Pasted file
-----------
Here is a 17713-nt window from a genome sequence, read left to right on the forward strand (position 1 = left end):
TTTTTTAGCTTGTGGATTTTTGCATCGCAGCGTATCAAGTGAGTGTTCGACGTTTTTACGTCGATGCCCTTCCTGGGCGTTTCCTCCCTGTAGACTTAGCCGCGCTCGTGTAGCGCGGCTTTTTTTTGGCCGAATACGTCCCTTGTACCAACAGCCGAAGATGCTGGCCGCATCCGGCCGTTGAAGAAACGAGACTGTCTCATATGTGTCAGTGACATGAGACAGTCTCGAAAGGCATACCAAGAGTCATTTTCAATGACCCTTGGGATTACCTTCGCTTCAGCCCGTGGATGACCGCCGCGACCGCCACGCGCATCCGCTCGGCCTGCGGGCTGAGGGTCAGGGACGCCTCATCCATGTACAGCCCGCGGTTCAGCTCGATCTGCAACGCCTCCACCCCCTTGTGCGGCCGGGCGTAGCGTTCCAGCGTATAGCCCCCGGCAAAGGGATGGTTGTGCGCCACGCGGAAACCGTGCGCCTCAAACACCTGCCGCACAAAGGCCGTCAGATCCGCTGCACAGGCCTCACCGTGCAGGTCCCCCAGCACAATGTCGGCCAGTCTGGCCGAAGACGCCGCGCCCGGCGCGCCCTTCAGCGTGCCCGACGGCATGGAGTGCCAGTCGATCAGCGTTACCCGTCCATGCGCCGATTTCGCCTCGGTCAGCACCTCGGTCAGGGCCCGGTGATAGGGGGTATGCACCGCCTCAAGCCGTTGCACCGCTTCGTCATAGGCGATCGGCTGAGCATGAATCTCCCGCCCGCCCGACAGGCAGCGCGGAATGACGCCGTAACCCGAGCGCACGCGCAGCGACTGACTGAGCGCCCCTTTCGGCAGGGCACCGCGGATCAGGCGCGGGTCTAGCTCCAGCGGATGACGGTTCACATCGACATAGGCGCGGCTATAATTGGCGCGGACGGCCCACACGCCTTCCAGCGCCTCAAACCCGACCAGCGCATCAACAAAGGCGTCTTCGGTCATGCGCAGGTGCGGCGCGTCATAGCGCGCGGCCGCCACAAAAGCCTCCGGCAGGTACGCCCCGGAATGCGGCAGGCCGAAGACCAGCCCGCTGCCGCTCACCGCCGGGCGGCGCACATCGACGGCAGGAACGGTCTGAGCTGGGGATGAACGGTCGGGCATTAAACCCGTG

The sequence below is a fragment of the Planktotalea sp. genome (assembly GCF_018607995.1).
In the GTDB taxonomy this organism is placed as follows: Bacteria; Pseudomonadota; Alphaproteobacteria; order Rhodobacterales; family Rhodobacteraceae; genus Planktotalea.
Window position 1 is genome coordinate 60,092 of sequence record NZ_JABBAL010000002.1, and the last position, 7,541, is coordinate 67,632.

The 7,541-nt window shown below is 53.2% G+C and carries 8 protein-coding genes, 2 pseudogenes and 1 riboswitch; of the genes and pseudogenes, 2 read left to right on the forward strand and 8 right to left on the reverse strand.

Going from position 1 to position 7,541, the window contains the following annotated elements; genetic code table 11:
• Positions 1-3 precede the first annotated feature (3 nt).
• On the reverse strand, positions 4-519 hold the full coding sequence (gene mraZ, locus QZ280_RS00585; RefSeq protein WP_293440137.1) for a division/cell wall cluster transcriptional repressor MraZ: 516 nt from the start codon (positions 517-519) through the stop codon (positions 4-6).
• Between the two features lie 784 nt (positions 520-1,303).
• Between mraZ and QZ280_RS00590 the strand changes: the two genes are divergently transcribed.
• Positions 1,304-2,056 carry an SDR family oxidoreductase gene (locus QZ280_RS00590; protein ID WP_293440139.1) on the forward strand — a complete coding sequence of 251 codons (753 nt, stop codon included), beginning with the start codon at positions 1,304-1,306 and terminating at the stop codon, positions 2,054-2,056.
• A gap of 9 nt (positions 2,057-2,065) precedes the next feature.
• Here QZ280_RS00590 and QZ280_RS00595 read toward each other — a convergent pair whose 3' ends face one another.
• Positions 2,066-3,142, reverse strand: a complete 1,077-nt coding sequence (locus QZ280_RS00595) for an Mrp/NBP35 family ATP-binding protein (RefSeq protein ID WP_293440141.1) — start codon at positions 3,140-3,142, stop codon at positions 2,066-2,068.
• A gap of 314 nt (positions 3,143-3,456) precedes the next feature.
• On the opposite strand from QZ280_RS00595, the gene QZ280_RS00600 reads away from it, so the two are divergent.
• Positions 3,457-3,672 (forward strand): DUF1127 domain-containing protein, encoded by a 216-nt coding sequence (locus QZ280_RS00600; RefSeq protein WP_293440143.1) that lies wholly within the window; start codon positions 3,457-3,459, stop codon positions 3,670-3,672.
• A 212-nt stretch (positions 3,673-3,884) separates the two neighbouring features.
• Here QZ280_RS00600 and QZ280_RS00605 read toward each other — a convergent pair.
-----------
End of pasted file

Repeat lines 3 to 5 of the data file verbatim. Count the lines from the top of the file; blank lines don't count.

The sequence below is a fragment of the Planktotalea sp. genome (assembly GCF_018607995.1).
In the GTDB taxonomy this organism is placed as follows: Bacteria; Pseudomonadota; Alphaproteobacteria; order Rhodobacterales; family Rhodobacteraceae; genus Planktotalea.
Window position 1 is genome coordinate 60,092 of sequence record NZ_JABBAL010000002.1, and the last position, 7,541, is coordinate 67,632.